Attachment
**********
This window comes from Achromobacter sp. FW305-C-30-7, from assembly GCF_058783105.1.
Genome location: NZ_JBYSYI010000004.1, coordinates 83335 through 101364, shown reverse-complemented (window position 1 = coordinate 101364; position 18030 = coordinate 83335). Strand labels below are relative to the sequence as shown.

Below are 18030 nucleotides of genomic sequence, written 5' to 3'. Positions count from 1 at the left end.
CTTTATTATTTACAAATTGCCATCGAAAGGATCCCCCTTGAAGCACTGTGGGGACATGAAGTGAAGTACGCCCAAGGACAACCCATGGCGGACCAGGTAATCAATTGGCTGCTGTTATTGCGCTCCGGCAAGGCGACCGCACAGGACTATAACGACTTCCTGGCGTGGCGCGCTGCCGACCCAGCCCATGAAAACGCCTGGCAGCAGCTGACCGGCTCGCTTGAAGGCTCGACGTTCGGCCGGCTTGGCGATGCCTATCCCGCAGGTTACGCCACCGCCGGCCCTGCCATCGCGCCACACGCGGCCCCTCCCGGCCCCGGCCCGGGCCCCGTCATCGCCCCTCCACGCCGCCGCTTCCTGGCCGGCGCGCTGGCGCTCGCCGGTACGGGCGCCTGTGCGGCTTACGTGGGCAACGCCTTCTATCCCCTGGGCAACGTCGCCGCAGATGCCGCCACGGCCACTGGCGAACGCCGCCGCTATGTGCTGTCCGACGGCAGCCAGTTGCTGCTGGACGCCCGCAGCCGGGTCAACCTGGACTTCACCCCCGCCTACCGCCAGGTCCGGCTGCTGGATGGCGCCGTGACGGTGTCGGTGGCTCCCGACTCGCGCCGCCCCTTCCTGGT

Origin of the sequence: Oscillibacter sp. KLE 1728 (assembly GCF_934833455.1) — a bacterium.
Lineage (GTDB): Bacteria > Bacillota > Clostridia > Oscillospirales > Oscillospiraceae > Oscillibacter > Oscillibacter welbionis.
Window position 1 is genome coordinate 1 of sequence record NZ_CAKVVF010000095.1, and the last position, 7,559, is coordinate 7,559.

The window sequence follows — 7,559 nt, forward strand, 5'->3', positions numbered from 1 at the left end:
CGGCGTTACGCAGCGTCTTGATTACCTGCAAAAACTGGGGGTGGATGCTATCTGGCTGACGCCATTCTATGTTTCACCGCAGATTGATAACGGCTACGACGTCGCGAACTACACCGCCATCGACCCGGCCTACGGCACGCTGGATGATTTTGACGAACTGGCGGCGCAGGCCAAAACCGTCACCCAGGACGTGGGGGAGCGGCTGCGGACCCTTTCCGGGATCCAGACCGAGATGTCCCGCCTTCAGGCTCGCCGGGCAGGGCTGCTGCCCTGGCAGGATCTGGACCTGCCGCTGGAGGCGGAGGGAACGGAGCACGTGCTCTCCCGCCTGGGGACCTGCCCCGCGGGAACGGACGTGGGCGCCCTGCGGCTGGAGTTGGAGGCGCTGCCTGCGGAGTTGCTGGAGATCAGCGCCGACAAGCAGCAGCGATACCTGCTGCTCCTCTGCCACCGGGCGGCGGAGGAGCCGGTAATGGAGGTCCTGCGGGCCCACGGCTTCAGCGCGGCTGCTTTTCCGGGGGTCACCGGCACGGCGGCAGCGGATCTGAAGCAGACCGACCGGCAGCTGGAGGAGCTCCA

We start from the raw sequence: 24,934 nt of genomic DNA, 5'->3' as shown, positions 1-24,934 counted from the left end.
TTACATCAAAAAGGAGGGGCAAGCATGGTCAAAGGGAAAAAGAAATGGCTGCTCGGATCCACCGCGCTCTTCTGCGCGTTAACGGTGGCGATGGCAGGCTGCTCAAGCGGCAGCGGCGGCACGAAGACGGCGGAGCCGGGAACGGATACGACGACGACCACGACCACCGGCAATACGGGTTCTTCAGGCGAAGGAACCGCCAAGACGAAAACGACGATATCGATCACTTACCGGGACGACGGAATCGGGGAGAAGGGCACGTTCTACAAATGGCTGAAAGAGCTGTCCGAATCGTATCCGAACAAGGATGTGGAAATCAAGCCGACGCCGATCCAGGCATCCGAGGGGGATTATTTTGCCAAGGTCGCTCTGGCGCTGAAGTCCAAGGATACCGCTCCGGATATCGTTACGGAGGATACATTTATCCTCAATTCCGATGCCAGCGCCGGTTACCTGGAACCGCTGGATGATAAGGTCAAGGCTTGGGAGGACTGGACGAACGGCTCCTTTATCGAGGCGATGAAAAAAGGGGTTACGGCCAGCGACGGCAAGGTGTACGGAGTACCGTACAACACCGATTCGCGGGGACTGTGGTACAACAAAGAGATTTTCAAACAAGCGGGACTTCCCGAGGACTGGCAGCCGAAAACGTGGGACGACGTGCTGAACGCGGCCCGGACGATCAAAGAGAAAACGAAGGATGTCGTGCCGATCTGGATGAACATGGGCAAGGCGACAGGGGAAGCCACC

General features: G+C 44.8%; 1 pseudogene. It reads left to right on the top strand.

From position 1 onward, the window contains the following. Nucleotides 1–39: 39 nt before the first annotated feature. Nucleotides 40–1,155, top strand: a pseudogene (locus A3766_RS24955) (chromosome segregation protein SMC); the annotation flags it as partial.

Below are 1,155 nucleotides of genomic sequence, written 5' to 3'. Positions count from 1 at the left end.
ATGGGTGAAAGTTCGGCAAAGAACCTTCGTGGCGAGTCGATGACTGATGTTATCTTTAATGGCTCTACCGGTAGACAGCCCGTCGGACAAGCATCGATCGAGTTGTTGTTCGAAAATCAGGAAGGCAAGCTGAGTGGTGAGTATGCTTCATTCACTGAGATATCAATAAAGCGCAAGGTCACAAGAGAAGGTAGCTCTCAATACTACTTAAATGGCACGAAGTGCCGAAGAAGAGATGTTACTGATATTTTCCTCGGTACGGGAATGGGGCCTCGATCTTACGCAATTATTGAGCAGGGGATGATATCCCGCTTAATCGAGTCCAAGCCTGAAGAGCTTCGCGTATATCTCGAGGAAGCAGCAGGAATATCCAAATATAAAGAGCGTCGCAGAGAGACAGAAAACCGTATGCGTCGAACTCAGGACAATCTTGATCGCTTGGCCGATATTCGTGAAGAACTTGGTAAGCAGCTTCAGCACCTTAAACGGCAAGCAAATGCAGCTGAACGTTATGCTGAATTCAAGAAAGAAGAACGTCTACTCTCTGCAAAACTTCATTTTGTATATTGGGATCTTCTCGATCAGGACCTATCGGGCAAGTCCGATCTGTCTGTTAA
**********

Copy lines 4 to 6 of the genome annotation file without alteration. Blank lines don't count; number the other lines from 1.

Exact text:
CTTTATTATTTACAAATTGCCATCGAAAGGATCCCCCTTGAAGCACTGTGGGGACATGAAGTGAAGTACGCCCAAGGACAACCCATGGCGGACCAGGTAATCAATTGGCTGCTGTTATTGCGCTCCGGCAAGGCGACCGCACAGGACTATAACGACTTCCTGGCGTGGCGCGCTGCCGACCCAGCCCATGAAAACGCCTGGCAGCAGCTGACCGGCTCGCTTGAAGGCTCGACGTTCGGCCGGCTTGGCGATGCCTATCCCGCAGGTTACGCCACCGCCGGCCCTGCCATCGCGCCACACGCGGCCCCTCCCGGCCCCGGCCCGGGCCCCGTCATCGCCCCTCCACGCCGCCGCTTCCTGGCCGGCGCGCTGGCGCTCGCCGGTACGGGCGCCTGTGCGGCTTACGTGGGCAACGCCTTCTATCCCCTGGGCAACGTCGCCGCAGATGCCGCCACGGCCACTGGCGAACGCCGCCGCTATGTGCTGTCCGACGGCAGCCAGTTGCTGCTGGACGCCCGCAGCCGGGTCAACCTGGACTTCACCCCCGCCTACCGCCAGGTCCGGCTGCTGGATGGCGCCGTGACGGTGTCGGTGGCTCCCGACTCGCGCCGCCCCTTCCTGGT

Origin of the sequence: Oscillibacter sp. KLE 1728 (assembly GCF_934833455.1) — a bacterium.
Lineage (GTDB): Bacteria > Bacillota > Clostridia > Oscillospirales > Oscillospiraceae > Oscillibacter > Oscillibacter welbionis.